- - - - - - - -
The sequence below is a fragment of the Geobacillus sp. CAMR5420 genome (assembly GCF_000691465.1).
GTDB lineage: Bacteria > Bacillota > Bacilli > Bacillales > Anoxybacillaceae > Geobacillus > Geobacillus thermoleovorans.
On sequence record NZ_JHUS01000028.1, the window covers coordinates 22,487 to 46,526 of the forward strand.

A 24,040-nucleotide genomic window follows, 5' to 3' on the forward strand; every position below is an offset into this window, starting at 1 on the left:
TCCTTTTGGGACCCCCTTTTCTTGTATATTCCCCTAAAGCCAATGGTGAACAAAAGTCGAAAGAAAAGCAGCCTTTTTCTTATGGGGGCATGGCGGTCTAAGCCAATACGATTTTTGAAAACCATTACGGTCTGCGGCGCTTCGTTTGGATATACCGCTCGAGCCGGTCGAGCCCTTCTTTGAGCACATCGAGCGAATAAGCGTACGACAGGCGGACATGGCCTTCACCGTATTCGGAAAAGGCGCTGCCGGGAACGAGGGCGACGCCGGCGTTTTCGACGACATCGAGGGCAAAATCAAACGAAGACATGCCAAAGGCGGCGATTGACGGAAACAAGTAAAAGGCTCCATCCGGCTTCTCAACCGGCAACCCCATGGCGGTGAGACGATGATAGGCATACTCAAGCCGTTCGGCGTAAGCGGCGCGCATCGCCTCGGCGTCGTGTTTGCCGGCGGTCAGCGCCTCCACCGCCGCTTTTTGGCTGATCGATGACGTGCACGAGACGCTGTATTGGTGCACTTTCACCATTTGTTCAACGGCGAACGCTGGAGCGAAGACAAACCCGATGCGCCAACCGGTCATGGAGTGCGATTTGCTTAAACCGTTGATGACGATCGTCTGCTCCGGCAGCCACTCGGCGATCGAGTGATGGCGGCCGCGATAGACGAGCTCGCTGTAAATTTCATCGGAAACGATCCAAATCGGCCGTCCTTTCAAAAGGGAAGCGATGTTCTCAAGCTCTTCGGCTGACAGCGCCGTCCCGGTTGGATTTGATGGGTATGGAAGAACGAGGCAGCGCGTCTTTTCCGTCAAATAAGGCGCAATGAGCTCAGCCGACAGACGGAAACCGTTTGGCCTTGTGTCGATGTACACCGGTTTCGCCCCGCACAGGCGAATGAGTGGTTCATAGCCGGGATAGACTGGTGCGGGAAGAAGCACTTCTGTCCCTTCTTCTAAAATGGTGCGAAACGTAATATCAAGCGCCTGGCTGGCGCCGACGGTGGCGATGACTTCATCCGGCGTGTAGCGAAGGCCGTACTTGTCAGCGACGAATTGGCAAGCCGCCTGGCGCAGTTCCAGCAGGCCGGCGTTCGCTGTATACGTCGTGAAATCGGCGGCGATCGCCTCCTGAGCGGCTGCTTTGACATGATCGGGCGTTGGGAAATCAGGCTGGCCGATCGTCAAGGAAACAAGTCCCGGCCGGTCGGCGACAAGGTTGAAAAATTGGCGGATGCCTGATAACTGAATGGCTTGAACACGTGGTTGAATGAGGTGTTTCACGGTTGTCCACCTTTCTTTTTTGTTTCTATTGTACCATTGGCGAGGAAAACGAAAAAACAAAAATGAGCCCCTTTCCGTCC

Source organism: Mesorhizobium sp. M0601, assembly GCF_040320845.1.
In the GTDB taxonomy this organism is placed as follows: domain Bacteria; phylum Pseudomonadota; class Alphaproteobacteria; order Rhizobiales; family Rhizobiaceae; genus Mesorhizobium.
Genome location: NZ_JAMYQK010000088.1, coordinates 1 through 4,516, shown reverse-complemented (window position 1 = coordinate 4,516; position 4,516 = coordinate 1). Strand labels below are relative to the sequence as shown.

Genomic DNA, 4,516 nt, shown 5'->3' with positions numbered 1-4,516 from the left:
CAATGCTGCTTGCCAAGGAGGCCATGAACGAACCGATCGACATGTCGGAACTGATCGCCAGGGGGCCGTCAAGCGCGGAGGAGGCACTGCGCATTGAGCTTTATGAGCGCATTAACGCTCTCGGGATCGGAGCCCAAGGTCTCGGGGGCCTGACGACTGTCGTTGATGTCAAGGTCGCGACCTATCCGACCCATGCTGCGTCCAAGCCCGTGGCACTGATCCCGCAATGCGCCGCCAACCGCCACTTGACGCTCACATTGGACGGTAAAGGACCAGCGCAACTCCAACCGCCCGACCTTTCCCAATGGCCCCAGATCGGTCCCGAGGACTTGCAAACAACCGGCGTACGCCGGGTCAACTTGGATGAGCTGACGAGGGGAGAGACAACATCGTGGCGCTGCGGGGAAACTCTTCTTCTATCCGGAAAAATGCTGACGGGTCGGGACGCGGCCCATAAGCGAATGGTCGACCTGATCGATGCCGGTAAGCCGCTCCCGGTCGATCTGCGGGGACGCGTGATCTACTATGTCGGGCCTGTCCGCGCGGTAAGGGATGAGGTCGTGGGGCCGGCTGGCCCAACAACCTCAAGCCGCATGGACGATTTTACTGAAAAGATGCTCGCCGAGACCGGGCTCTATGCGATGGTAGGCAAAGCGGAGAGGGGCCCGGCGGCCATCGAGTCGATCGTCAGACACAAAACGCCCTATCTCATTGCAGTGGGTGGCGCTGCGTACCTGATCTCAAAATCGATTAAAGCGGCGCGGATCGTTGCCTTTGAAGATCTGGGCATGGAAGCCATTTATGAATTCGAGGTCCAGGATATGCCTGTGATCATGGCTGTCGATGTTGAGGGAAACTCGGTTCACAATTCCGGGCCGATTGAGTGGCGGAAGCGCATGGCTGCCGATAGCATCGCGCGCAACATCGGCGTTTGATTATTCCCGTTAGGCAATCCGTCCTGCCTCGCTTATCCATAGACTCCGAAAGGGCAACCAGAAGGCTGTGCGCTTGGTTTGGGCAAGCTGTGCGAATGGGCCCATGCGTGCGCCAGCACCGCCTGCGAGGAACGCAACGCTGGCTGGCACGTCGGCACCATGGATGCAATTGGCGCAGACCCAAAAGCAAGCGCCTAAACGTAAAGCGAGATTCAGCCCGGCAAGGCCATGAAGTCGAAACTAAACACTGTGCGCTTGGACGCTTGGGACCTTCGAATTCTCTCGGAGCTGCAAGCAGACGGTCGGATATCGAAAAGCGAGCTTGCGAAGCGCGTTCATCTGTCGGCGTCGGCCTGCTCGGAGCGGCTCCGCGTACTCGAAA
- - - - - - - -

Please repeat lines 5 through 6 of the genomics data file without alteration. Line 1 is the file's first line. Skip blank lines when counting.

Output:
TCCTTTTGGGACCCCCTTTTCTTGTATATTCCCCTAAAGCCAATGGTGAACAAAAGTCGAAAGAAAAGCAGCCTTTTTCTTATGGGGGCATGGCGGTCTAAGCCAATACGATTTTTGAAAACCATTACGGTCTGCGGCGCTTCGTTTGGATATACCGCTCGAGCCGGTCGAGCCCTTCTTTGAGCACATCGAGCGAATAAGCGTACGACAGGCGGACATGGCCTTCACCGTATTCGGAAAAGGCGCTGCCGGGAACGAGGGCGACGCCGGCGTTTTCGACGACATCGAGGGCAAAATCAAACGAAGACATGCCAAAGGCGGCGATTGACGGAAACAAGTAAAAGGCTCCATCCGGCTTCTCAACCGGCAACCCCATGGCGGTGAGACGATGATAGGCATACTCAAGCCGTTCGGCGTAAGCGGCGCGCATCGCCTCGGCGTCGTGTTTGCCGGCGGTCAGCGCCTCCACCGCCGCTTTTTGGCTGATCGATGACGTGCACGAGACGCTGTATTGGTGCACTTTCACCATTTGTTCAACGGCGAACGCTGGAGCGAAGACAAACCCGATGCGCCAACCGGTCATGGAGTGCGATTTGCTTAAACCGTTGATGACGATCGTCTGCTCCGGCAGCCACTCGGCGATCGAGTGATGGCGGCCGCGATAGACGAGCTCGCTGTAAATTTCATCGGAAACGATCCAAATCGGCCGTCCTTTCAAAAGGGAAGCGATGTTCTCAAGCTCTTCGGCTGACAGCGCCGTCCCGGTTGGATTTGATGGGTATGGAAGAACGAGGCAGCGCGTCTTTTCCGTCAAATAAGGCGCAATGAGCTCAGCCGACAGACGGAAACCGTTTGGCCTTGTGTCGATGTACACCGGTTTCGCCCCGCACAGGCGAATGAGTGGTTCATAGCCGGGATAGACTGGTGCGGGAAGAAGCACTTCTGTCCCTTCTTCTAAAATGGTGCGAAACGTAATATCAAGCGCCTGGCTGGCGCCGACGGTGGCGATGACTTCATCCGGCGTGTAGCGAAGGCCGTACTTGTCAGCGACGAATTGGCAAGCCGCCTGGCGCAGTTCCAGCAGGCCGGCGTTCGCTGTATACGTCGTGAAATCGGCGGCGATCGCCTCCTGAGCGGCTGCTTTGACATGATCGGGCGTTGGGAAATCAGGCTGGCCGATCGTCAAGGAAACAAGTCCCGGCCGGTCGGCGACAAGGTTGAAAAATTGGCGGATGCCTGATAACTGAATGGCTTGAACACGTGGTTGAATGAGGTGTTTCACGGTTGTCCACCTTTCTTTTTTGTTTCTATTGTACCATTGGCGAGGAAAACGAAAAAACAAAAATGAGCCCCTTTCCGTCC

Source organism: Mesorhizobium sp. M0601, assembly GCF_040320845.1.